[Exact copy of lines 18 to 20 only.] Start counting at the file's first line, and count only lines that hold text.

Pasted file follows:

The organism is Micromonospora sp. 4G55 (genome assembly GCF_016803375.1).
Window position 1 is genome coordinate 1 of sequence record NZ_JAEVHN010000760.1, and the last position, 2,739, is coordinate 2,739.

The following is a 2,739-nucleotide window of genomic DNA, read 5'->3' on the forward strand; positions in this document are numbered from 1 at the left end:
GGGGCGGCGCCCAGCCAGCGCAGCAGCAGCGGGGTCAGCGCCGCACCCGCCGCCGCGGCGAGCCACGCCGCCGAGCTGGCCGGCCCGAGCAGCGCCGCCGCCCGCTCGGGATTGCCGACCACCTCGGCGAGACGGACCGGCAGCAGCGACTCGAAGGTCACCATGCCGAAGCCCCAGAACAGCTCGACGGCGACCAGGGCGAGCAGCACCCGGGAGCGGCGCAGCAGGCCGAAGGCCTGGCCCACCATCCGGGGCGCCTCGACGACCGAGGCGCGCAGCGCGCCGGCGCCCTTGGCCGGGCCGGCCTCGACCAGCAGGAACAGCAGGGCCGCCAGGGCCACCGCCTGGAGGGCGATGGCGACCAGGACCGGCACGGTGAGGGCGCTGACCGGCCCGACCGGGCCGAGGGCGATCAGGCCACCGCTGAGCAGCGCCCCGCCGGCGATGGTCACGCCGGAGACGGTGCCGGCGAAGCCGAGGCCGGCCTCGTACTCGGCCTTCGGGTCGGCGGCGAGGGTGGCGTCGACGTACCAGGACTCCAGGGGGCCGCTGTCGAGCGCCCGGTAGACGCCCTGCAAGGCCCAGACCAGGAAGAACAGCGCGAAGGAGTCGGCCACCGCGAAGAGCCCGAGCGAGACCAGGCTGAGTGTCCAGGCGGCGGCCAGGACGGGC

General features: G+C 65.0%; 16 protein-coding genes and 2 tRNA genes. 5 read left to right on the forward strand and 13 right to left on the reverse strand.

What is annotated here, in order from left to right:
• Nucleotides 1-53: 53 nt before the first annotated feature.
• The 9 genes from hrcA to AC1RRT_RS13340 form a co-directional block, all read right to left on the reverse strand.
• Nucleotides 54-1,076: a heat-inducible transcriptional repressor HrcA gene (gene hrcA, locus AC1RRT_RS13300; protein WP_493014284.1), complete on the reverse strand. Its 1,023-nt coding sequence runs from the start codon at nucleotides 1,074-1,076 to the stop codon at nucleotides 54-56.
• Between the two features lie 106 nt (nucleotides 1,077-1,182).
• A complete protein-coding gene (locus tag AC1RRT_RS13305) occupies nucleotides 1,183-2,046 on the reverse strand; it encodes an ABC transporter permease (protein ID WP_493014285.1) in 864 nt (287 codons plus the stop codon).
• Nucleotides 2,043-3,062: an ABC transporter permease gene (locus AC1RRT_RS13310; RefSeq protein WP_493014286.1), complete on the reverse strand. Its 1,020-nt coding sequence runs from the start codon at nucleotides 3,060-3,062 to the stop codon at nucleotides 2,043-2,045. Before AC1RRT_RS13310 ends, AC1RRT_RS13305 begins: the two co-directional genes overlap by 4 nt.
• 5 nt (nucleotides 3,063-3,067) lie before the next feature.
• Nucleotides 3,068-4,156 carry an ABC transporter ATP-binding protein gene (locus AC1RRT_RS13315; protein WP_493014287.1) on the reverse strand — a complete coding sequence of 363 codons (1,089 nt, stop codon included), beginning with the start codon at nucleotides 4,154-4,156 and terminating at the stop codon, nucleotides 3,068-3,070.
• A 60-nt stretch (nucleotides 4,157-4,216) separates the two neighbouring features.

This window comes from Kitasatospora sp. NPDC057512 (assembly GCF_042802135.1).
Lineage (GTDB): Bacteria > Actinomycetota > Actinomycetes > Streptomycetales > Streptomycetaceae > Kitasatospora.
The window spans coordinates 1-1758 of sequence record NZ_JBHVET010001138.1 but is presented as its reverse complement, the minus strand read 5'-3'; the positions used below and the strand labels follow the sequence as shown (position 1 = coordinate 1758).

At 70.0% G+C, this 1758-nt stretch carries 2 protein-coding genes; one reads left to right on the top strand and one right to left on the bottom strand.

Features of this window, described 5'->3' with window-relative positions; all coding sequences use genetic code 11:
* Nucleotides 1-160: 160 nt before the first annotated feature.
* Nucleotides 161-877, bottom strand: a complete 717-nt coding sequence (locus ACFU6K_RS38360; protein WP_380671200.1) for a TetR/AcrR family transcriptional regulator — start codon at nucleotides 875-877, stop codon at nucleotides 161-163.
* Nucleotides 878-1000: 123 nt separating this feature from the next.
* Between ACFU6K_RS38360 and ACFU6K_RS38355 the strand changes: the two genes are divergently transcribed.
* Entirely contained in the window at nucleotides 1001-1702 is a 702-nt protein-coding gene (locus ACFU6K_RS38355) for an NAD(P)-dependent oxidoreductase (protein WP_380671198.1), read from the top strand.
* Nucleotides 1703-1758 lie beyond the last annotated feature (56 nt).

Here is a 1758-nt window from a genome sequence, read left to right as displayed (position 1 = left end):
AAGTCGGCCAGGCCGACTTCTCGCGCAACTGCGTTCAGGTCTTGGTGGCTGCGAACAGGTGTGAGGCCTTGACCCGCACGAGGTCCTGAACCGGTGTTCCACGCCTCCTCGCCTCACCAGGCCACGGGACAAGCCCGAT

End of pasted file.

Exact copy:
The window spans coordinates 1-1758 of sequence record NZ_JBHVET010001138.1 but is presented as its reverse complement, the minus strand read 5'-3'; the positions used below and the strand labels follow the sequence as shown (position 1 = coordinate 1758).

At 70.0% G+C, this 1758-nt stretch carries 2 protein-coding genes; one reads left to right on the top strand and one right to left on the bottom strand.

Features of this window, described 5'->3' with window-relative positions; all coding sequences use genetic code 11: